A sad day and some sad bigots

This day one year ago Martin McGuinness died. This evening,  Father Michael Canny,  who officiated at Martin McGuinness’s funeral, will say a memorial Mass in the Long Tower Church, Derry, from which Martin was buried. Martin’s  wife, sons, daughters and grandchildren will gather as a family for an hour of togetherness before attending the Long Tower Mass.

No matter what way you cut it, this is a sad day for most people.  The attendance at Martin’s funeral a year ago attested to that. But already there are people who, while Martin was alive, would have kept their traps shut, who are squirming from the woodwork to malign him now he’s dead. If you doubt me, check out some of the comments in response to a book review of Martin McGuinness: The Man I Knew  on www.sluggerotoole.com . Despite the fact that the book has 27 different perspectives on Martin McGuinness,  these sad trolls who haven’t read the book have been slinging  mud at everyone, including me and especially McGuinness.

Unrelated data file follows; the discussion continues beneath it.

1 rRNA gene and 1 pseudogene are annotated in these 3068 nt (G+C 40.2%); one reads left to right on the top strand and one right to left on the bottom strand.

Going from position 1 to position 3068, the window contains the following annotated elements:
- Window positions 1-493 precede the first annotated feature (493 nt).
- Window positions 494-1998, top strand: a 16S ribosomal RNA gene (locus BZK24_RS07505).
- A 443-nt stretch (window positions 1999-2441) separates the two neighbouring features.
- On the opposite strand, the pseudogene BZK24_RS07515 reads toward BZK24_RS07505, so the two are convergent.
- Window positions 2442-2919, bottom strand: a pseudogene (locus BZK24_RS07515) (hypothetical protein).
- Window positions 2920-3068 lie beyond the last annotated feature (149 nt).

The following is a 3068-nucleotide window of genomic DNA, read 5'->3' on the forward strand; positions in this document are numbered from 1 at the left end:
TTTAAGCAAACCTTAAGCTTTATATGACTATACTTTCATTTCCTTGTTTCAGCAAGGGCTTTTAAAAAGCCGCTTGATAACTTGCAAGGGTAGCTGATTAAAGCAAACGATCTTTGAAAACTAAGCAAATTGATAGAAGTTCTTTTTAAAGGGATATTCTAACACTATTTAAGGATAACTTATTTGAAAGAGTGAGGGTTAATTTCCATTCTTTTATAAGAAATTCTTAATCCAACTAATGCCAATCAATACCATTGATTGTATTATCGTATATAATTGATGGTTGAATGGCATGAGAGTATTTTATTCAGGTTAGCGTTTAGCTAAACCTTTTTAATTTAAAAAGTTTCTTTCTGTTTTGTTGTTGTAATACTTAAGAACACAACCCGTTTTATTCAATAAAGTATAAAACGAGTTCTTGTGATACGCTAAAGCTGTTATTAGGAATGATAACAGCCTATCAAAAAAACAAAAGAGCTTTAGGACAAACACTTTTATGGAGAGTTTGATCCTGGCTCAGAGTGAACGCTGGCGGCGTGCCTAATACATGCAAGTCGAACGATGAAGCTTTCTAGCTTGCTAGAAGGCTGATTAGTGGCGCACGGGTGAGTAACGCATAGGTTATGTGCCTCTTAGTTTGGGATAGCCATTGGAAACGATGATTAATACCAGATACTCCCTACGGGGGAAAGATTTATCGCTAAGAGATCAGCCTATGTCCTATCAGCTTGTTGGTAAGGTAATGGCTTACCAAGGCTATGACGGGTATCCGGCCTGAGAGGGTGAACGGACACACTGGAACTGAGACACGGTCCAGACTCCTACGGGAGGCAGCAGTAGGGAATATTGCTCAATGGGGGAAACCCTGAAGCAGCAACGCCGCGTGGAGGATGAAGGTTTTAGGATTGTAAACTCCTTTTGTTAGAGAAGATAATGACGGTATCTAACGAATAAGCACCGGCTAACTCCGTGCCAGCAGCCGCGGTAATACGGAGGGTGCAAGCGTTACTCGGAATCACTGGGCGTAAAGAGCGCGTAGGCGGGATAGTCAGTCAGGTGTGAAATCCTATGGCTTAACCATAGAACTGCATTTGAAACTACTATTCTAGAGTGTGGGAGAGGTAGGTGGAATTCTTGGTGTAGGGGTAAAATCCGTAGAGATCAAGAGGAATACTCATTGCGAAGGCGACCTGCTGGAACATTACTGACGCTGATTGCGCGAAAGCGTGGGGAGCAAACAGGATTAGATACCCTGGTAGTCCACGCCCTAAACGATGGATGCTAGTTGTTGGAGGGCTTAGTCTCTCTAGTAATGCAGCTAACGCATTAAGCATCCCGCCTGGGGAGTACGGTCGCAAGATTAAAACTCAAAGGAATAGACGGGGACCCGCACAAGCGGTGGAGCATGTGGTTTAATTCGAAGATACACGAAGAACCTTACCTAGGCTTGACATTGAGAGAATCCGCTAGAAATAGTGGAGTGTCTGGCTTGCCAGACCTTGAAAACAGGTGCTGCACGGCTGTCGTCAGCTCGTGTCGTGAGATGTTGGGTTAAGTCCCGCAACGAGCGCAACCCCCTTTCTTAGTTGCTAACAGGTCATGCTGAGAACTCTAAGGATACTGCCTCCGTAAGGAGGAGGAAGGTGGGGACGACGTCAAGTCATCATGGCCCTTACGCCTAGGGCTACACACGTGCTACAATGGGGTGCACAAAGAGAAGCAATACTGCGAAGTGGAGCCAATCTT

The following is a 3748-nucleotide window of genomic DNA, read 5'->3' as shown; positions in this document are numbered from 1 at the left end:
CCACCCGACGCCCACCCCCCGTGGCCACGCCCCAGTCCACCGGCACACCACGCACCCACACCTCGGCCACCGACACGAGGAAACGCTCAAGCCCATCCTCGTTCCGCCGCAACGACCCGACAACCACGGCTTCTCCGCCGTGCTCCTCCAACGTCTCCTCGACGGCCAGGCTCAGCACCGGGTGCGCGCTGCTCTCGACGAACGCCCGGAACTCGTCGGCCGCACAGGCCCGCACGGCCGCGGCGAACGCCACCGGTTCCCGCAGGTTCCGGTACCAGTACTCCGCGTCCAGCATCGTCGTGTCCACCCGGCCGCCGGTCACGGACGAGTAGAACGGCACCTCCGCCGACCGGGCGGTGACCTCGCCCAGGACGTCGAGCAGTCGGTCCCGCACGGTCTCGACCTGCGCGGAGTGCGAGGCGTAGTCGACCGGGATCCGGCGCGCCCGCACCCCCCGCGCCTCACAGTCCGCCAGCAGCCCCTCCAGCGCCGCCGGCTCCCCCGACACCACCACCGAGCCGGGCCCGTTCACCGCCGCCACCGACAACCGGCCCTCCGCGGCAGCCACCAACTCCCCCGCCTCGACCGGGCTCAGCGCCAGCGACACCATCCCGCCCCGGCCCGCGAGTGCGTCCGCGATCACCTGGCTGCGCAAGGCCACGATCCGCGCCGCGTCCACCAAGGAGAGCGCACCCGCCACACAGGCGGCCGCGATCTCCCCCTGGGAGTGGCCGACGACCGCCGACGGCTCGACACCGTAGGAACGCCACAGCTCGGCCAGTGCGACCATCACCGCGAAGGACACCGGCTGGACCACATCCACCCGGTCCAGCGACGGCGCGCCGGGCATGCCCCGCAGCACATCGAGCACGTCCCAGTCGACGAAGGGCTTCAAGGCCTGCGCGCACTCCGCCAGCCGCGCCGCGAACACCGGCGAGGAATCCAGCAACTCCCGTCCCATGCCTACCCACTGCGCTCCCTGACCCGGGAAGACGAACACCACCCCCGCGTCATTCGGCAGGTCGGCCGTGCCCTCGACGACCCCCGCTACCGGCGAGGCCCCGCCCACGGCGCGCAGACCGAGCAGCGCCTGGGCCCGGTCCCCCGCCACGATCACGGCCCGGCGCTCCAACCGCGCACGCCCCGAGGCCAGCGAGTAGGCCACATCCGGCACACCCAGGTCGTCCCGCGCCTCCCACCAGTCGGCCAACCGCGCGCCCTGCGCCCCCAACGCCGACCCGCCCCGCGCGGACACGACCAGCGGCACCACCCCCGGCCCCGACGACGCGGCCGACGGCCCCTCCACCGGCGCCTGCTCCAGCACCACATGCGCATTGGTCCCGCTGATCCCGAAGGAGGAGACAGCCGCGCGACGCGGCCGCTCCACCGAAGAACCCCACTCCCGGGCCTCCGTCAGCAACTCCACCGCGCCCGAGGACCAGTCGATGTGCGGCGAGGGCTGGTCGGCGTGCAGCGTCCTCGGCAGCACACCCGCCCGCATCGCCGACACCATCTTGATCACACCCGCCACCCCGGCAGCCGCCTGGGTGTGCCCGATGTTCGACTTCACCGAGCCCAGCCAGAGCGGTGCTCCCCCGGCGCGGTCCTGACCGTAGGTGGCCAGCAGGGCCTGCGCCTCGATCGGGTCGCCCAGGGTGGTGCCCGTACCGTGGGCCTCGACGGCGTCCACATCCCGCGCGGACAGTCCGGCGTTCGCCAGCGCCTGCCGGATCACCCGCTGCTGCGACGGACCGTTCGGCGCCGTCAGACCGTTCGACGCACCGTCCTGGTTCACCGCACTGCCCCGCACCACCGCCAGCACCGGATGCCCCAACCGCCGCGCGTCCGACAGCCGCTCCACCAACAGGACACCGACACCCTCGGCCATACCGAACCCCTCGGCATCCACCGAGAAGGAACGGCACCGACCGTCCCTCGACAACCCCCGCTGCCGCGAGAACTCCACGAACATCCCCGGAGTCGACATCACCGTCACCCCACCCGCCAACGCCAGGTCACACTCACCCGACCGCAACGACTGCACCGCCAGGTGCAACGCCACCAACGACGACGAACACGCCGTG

That kind of response is depressing. Not because it reacts unfavourably to something I’ve put together, but because there are obviously Know-Nothing not-an-inchers who are implacably opposed to the many positive changes effected here over the last 20 years, many of them due to the tireless work of Martin McGuinness.

Still, I feel optimistic. I know that for every bigoted troll out there, there are at least five fair-minded people who see the need for change and who appreciate Martin McGuinness’s contribution to it. And (plug alert) I hope a goodly number of them will be in Eason’s in Foyleside, Derry at six o’clock this evening, to help launch the book that some, who haven’t even seen it let alone read it, have leapt to dismiss.

Maybe I’ll see you there.

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